It suggests that the time of payment of compensation in case of insurance is unknown and uncertain.

 

3.1.2. Element of Gambling

: In the contracts of insurance the insured loses his premium if the event does not happen, and in the other situation the company pays his several time more than what he has paid as premium. This clearly amounts to gambling as one party loses by more chance and the other gains undeservedly.

 

3.1.3. Element of Interest:

The opponents argue that the element interest is found in insurance in two ways. The first is that insurance companies invest the collected amounts in interest-oriented government securities and businesses for earning purposes. The second is the difference between what company receives from the policy holders and what it pays back as compensation as contractual objection comes under the definition of Riba.

 

3.1.4 Unlawful Appropriation of Other’s Properties

:

Islam enjoins upon believers not to devour other people’s properties wrongfully. 25 In most contracts of insurance the insured does not get anything from the company because the event never occurs during the period of contract. The premium money is thus wasted without any material benefit. All the money on account of premium goes to the company without any effect on its part..

 

3.2. Arguments of the Proponent

:

We also find scholars who consider contemporary insurance desirable from Islamic point of view and they don’t see any major problem into this business. There arguments are briefly stated below.

3.2.1 Principle of Mutual Assistance

:

Insurance encourages and promotes mutual assistance and reciprocal responsibility which are an indispensable part of the teachings and value system of Islam. 26

3.2.2. Non Resemblance with Gambling

:

The advocates of insurance deny the presence of gambling in insurance. They distinguish between the risk taken by the gambler and the risk in insurance which is a necessary part of living. The gambler takes up a risk voluntarily. The hope for gain is the only motivation of the taking of risk in his case. This risk contained in insurance, on the other hand, is indispensable and a useful social process conducive to productivity. 27 The objective of the insured person behind insurance is not to gain the amount of compensation. He does not intend the event to happen. His interest lies in the incident not taking place. He contracts only for peace of mind derived from the knowledge that whenever a catastrophe takes place, he will be indemnified. Gambling upsets the normal system based on work and reward and is inimical to equitable distribution of income and wealth, whereas insurance protects the disruption of the system by accidents and events beyond human control.28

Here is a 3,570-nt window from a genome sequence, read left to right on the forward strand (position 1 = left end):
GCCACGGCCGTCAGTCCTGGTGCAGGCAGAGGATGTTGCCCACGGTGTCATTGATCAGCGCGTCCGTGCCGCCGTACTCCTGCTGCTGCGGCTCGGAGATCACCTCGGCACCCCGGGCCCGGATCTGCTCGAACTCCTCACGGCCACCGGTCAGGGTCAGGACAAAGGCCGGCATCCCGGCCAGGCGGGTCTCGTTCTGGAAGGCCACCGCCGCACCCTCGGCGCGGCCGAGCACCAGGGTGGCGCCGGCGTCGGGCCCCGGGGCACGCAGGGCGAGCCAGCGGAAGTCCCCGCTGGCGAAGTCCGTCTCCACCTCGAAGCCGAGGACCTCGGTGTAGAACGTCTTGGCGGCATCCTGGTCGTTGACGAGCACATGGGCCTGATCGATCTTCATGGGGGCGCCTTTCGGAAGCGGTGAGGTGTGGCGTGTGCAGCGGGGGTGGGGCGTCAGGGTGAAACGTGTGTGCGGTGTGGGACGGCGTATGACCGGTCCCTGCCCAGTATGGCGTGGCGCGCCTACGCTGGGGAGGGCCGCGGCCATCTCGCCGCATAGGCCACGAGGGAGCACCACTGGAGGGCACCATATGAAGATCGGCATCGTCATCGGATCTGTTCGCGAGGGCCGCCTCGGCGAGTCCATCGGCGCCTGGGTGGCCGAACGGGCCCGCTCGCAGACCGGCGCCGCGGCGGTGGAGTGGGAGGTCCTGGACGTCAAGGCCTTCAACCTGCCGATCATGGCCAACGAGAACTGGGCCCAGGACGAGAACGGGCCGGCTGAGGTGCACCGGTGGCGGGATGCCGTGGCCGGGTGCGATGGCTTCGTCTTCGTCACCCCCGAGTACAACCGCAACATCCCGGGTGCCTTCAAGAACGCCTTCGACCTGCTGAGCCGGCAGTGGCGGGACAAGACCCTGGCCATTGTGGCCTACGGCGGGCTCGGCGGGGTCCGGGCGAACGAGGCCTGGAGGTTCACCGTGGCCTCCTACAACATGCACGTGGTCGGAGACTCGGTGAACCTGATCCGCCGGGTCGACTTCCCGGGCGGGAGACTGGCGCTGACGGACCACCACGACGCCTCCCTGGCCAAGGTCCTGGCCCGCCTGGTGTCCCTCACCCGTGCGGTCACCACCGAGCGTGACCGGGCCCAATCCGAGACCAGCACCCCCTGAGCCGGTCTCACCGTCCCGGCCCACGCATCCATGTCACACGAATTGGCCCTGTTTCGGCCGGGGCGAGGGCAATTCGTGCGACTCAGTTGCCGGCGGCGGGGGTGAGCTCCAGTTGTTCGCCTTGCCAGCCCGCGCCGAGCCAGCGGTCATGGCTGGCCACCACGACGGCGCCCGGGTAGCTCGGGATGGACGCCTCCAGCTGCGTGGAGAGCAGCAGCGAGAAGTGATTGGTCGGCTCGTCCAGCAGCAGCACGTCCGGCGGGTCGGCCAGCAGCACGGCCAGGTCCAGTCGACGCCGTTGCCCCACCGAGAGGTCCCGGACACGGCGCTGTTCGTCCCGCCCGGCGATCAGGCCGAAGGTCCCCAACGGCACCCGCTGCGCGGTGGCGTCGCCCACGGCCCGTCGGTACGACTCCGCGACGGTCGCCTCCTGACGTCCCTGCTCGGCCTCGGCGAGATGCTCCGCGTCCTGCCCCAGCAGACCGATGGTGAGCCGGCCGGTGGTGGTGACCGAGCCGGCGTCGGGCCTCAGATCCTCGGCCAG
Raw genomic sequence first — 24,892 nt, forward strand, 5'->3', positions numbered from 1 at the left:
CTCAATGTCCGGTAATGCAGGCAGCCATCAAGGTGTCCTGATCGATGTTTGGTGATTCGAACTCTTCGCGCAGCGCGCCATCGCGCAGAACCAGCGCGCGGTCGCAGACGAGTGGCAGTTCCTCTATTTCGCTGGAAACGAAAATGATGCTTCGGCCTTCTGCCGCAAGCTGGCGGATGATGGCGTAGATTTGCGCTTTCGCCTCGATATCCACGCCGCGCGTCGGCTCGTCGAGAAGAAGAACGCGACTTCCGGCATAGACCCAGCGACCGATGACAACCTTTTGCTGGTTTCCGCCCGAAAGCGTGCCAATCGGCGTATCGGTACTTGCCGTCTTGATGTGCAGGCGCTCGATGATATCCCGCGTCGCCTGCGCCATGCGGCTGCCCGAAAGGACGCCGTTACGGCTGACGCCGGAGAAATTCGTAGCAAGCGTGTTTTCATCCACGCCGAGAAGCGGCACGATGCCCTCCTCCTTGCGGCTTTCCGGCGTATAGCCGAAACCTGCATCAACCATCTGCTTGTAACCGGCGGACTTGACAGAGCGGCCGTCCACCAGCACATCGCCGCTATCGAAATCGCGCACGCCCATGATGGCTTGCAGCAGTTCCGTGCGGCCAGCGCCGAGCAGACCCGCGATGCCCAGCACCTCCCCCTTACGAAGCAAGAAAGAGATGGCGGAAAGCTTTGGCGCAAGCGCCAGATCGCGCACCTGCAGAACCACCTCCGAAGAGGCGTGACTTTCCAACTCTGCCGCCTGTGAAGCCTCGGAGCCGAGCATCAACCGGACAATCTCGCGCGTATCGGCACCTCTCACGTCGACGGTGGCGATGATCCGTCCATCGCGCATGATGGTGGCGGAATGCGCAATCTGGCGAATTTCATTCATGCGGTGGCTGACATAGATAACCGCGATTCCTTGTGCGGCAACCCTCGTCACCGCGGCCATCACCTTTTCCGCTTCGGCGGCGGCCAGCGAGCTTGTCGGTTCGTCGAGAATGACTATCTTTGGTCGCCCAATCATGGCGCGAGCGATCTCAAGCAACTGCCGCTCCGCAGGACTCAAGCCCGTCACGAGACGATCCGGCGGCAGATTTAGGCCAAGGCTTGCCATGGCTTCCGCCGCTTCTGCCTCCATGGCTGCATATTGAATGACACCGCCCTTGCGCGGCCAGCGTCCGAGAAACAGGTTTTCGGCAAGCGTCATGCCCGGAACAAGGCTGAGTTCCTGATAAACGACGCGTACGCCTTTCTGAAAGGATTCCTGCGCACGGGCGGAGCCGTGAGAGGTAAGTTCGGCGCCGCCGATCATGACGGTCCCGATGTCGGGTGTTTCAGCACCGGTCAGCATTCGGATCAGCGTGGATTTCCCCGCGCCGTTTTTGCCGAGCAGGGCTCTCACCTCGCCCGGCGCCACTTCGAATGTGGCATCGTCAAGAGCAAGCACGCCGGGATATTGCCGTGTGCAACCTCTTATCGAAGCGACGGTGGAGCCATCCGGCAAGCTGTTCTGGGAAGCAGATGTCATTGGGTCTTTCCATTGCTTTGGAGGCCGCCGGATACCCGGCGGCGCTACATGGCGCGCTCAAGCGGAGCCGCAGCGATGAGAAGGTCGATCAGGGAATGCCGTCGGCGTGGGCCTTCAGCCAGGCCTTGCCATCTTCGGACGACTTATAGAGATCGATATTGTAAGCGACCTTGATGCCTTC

3.2.3. Low degree of Gharar:

 

Insurance does not contain a high degree of Gharar. An insurance company can predict the chance of actual occurrence. The law of large number helps the company to calculate the number of likely happenings with some accuracy. This law points to the fact that some quantities which are uncertain and changing in individual cases, being different for each one, are certain and remain constant for a large group of similar persons. There, the element of Gharar is negligible in the contracts of insurance.

 

3.2.4. Analogy between Insuracne and the Institution of A’qila:

 

It is argued by the supporters of insurance that insurance resembles the institution of A’qila of early Islam. A’qila is an adult and sane male clan of an offender or convict from whom he receives help to pay blood money in culpable homicide.29

 

3.2.5. Insurance and Suretyship of Unknown Thing or Event:

 

It is allowed for a person in Shari’ah to be surety for an unknown and unspecified thing30. In insurance each policy holder becomes a surety for the other for an uncertain happening. The company also assumes the role of surety and compensates the loss incurred by a policy holder by way of being a surety.